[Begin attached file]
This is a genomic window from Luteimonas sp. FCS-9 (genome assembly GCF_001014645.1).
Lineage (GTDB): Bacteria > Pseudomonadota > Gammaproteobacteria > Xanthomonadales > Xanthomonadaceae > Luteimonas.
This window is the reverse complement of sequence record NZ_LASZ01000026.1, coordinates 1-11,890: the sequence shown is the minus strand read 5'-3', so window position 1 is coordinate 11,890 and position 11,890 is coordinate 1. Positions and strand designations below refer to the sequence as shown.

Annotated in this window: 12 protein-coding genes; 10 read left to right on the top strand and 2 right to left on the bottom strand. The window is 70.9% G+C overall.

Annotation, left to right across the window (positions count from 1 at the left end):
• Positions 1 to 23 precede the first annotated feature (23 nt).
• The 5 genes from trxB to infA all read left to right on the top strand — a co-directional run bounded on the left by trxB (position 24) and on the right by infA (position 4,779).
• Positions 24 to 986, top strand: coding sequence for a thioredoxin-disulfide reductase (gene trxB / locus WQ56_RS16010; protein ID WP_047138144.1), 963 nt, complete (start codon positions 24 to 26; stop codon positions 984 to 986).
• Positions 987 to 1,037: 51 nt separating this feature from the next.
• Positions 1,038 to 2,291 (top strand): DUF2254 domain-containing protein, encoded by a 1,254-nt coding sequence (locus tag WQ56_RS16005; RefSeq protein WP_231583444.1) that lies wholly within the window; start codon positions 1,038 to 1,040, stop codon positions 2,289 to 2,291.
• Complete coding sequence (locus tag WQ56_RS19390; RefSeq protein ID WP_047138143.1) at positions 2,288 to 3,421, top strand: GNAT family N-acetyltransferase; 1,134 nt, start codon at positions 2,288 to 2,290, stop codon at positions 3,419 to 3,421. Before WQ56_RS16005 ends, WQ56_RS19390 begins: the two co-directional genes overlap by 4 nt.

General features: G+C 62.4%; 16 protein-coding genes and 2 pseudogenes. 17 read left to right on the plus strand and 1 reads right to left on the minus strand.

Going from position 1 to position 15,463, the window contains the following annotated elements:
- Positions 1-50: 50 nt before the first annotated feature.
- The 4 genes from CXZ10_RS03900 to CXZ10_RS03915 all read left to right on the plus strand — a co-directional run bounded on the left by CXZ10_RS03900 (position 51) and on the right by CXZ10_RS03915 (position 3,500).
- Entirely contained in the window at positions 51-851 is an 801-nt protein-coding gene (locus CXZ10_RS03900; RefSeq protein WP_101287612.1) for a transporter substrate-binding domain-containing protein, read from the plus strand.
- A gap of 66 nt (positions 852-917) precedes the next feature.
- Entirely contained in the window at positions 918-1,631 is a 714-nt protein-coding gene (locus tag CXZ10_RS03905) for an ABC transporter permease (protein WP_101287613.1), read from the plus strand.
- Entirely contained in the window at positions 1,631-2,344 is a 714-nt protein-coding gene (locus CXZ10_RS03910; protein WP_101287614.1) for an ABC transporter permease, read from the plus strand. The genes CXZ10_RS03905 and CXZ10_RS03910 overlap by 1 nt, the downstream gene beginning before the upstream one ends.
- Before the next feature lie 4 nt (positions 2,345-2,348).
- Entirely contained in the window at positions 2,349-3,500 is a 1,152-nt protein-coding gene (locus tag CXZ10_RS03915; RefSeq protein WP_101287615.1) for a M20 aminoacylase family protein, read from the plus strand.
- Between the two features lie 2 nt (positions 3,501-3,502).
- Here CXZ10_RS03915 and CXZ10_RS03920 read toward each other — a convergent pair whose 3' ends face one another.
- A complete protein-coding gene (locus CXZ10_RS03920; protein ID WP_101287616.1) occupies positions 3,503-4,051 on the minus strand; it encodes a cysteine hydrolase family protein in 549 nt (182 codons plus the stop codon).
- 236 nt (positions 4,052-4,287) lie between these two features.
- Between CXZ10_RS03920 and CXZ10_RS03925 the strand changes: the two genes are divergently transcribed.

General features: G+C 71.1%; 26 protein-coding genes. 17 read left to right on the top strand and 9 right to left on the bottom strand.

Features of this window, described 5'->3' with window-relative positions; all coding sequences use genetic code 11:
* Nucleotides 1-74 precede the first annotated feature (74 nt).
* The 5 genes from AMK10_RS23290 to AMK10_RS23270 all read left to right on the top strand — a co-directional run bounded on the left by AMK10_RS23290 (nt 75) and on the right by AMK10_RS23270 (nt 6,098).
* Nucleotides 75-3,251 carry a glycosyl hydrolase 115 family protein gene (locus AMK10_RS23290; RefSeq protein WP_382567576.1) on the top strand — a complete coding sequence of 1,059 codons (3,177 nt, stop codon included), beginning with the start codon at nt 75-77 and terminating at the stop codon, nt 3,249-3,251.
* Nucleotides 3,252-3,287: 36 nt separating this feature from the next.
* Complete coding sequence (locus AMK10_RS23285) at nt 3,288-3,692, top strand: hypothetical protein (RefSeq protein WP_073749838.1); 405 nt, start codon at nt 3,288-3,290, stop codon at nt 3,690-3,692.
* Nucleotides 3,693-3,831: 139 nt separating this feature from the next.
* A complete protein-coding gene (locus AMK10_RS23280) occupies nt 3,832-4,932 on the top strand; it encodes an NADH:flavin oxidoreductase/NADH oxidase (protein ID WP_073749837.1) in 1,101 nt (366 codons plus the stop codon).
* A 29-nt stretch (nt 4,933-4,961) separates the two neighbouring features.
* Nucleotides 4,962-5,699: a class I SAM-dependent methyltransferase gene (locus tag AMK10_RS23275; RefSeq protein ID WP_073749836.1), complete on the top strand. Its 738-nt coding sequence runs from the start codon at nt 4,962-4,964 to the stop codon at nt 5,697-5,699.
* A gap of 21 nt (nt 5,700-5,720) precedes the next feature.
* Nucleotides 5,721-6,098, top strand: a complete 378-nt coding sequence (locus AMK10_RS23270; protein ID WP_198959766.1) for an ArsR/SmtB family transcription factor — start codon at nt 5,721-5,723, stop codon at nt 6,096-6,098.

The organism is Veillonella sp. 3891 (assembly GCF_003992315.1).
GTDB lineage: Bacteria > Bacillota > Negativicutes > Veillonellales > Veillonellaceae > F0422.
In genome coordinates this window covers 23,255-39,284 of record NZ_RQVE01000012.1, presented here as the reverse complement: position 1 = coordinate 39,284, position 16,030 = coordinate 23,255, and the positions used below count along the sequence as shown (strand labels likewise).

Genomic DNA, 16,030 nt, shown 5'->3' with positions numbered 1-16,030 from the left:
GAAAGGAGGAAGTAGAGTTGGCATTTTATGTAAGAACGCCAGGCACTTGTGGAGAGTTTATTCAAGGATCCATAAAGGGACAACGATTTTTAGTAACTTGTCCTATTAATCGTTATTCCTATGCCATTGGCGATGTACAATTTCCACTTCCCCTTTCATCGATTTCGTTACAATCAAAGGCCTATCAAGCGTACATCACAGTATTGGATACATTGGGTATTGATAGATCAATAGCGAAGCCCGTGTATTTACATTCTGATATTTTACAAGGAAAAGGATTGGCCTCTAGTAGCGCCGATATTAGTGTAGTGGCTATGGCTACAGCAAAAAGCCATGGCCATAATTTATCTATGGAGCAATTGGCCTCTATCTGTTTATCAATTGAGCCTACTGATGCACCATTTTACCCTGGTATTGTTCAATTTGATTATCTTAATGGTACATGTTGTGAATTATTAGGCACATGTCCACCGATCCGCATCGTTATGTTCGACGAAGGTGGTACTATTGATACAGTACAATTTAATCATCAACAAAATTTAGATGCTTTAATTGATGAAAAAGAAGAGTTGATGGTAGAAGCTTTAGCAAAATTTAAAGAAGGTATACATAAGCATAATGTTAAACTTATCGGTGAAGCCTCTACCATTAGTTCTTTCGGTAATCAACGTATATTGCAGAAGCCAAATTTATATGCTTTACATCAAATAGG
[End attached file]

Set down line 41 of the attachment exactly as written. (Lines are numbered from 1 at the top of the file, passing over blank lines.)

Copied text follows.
GTDB lineage: Bacteria > Bacillota > Negativicutes > Veillonellales > Veillonellaceae > F0422.